Dukes of Great Britain
George Villiers, Duke of Buckingham,
the unworthy favourite of James I. and Charles I., was a native of Leicestershire, and was born in 1592. After completing his education in France he was introduced at the court of James I., who took a liking to him immediately. He was knighted, pensioned, made K.G., viscount, earl, and marquis, and was rapidly raised to the highest offices in the state, became the dispenser of all favours and honours, and conducted himself with so much pride and insolence as to excite popular hatred and disgust. In 1623, he accompanied Prince Charles on his romantic journey to Spain, undertaken for the purpose of courting the Infanta. It was Buckingham's influence which led to the war with Spain, and for the failure of the expedition to Cadiz, he was impeached. He continued to be the favourite minister of Charles I., and the ready instrument of his tyranny. Selfish and revengeful, his intrigues brought on the war with France. Being intrusted with the command of an army, he lost the flower of it in an ill-conducted attack on the Isle of Rhé, and returned to refit his shattered armament. When he was again about to sail, he was assassinated at Portsmouth, by a lieutenant of the name of Felton, August 23, 1628.
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George Villiers, Duke of Buckingham,
son of the preceding, was born in 1627; studied at Cambridge; served the king in the civil wars; was present at the battle of Worcester; had his estates seized by the parliament which, however, were afterwards restored to him; married the daughter of Fairfax, and was imprisoned by Cromwell; and he eventually became minister to Charles II., and was one of his most profligate courtiers. His political conduct was, like his general behaviour, characterized by unprincipled levity and imprudence; and though his literary and conversational powers were far above mediocrity, yet he was an object of deserved contempt, and died unregretted, at Kirby Moorside, Yorkshire, in 1688.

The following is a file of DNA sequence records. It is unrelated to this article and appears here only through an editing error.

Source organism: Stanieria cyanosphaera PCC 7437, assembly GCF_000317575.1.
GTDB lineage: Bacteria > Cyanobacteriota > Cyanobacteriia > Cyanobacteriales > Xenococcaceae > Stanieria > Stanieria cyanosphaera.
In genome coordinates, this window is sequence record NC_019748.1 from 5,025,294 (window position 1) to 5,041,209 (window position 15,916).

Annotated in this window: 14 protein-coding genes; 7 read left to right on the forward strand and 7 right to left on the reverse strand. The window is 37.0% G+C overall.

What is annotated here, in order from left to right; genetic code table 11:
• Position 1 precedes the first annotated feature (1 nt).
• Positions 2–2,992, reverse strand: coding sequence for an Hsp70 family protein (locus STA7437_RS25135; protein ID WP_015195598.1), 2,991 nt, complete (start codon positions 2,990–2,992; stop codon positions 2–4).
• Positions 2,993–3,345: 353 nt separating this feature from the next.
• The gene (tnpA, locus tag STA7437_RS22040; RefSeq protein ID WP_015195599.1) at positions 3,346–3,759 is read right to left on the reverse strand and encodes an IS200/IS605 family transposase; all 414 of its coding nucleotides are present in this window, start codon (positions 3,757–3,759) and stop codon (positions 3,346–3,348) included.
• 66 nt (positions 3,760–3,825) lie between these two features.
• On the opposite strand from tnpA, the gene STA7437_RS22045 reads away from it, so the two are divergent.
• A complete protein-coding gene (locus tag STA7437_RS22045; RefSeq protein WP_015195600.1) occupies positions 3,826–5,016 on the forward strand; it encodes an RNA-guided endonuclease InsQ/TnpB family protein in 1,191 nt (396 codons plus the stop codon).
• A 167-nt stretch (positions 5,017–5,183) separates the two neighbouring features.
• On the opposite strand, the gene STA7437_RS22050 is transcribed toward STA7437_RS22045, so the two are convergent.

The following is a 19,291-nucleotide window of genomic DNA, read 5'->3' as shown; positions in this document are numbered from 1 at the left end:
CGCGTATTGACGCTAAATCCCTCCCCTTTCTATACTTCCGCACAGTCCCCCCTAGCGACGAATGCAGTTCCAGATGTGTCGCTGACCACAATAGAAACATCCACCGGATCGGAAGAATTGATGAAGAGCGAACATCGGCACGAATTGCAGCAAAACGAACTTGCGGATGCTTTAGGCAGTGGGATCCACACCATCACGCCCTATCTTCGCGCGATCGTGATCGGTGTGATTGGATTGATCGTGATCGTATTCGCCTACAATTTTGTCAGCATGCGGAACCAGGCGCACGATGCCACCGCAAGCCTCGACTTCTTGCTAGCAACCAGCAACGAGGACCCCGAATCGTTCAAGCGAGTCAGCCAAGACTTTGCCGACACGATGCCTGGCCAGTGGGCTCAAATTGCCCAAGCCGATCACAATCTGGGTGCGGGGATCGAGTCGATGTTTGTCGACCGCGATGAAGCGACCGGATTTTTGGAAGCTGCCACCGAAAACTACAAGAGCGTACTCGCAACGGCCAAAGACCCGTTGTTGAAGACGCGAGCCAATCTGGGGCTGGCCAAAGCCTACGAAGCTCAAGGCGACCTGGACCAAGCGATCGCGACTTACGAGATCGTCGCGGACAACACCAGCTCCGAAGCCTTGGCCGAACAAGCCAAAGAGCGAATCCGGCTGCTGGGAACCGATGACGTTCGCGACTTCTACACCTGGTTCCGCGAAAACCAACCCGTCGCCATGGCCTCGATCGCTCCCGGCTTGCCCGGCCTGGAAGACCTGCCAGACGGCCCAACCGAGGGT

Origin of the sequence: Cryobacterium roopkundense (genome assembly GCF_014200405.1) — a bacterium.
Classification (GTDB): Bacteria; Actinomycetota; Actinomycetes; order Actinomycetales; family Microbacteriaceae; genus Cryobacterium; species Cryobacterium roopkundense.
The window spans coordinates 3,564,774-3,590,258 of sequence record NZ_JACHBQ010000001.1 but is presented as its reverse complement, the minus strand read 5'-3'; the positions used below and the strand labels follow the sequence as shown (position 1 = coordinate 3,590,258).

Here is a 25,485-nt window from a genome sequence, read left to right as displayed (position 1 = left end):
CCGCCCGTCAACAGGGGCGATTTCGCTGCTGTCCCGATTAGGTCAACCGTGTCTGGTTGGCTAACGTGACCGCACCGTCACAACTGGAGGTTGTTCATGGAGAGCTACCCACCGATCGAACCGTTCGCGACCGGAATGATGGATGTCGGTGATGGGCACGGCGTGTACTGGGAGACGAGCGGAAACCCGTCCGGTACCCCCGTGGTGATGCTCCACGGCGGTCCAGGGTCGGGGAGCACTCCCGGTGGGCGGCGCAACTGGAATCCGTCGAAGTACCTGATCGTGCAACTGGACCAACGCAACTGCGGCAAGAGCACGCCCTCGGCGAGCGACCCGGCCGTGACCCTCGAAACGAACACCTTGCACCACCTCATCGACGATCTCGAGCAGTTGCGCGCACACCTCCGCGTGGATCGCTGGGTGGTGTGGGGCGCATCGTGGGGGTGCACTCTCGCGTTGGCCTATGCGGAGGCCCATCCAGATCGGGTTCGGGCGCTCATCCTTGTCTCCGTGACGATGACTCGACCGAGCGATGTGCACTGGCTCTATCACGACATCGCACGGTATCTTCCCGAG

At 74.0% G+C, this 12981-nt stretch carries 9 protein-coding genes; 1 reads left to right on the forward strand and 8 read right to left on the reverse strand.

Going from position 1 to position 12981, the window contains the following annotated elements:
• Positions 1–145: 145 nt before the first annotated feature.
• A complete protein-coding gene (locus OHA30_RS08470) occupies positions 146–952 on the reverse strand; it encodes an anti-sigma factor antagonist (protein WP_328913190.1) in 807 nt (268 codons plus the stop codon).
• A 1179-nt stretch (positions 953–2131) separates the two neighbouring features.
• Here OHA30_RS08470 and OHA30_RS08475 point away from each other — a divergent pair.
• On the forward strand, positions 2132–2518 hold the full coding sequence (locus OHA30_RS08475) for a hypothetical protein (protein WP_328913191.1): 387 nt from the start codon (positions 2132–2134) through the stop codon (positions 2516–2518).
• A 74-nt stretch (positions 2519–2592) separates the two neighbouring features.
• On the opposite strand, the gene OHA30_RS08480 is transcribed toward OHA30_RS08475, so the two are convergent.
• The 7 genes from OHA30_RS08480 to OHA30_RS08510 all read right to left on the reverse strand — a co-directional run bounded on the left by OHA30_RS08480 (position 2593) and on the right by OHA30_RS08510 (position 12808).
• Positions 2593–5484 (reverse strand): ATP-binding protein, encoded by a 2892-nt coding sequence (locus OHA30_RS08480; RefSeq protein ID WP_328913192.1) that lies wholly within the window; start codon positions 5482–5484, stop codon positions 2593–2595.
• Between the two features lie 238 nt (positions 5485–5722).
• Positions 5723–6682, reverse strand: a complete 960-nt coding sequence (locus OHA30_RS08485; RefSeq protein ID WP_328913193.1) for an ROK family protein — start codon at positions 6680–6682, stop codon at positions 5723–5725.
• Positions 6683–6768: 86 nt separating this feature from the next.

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John, Duke of Bedford,
regent of France, was third son of Henry IV. and his first wife, Mary de Bohun, and was born in 1390. He was knighted on his father's coronation, named constable of England in 1403, created duke of Bedford in 1415, and was sent to succour Harfleur the following year. Henry V. desired that Bedford should be regent of France, and the duke of Gloucester regent of England, during the minority of his son; but by act of parliament Bedford was appointed protector of the kingdom, and Gloucester his substitute in case of absence. In 1422 Charles VI. of France died, and long years of war followed between the rival claimants of the kingdom, Charles VII. and Henry VI. Bedford secured the alliance of the dukes of Burgundy and Brittany, and had a long series of military successes. The tide turned at the siege of Orleans, which was raised by Joan of Arc. The duke of Brittany had previously abandoned the English; the duke of Burgundy did the same in 1435; and the death of Bedford, hastened by disappointment, followed immediately. Died at Rouen, Sept. 1435.
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Charles the Bold,
or the rash, last duke of Burgundy, was son of Philip the Good and Isabella of Portugal. He was born at Dijon, in 1433, bore at first the title of Count of Charolais, under which he distinguished himself on several occasions and especially at the battle of Montlhéri in 1465. He succeeded his father in 1467, and was immediately at war with the people of Liége, whom he subdued and treated with savage cruelty. In the next year he received an immense bribe from Louis XI. not to invade France, and soon after had a memorable interview with him at Peronne. A fresh rising took place in Liége during the conference, at the instigation of Louis, whom Charles, disposed to the most violent course, shut up for several days, and then compelled to accompany and aid him in suppressing the insurrection. Liége was taken and sacked, not even the churches being spared.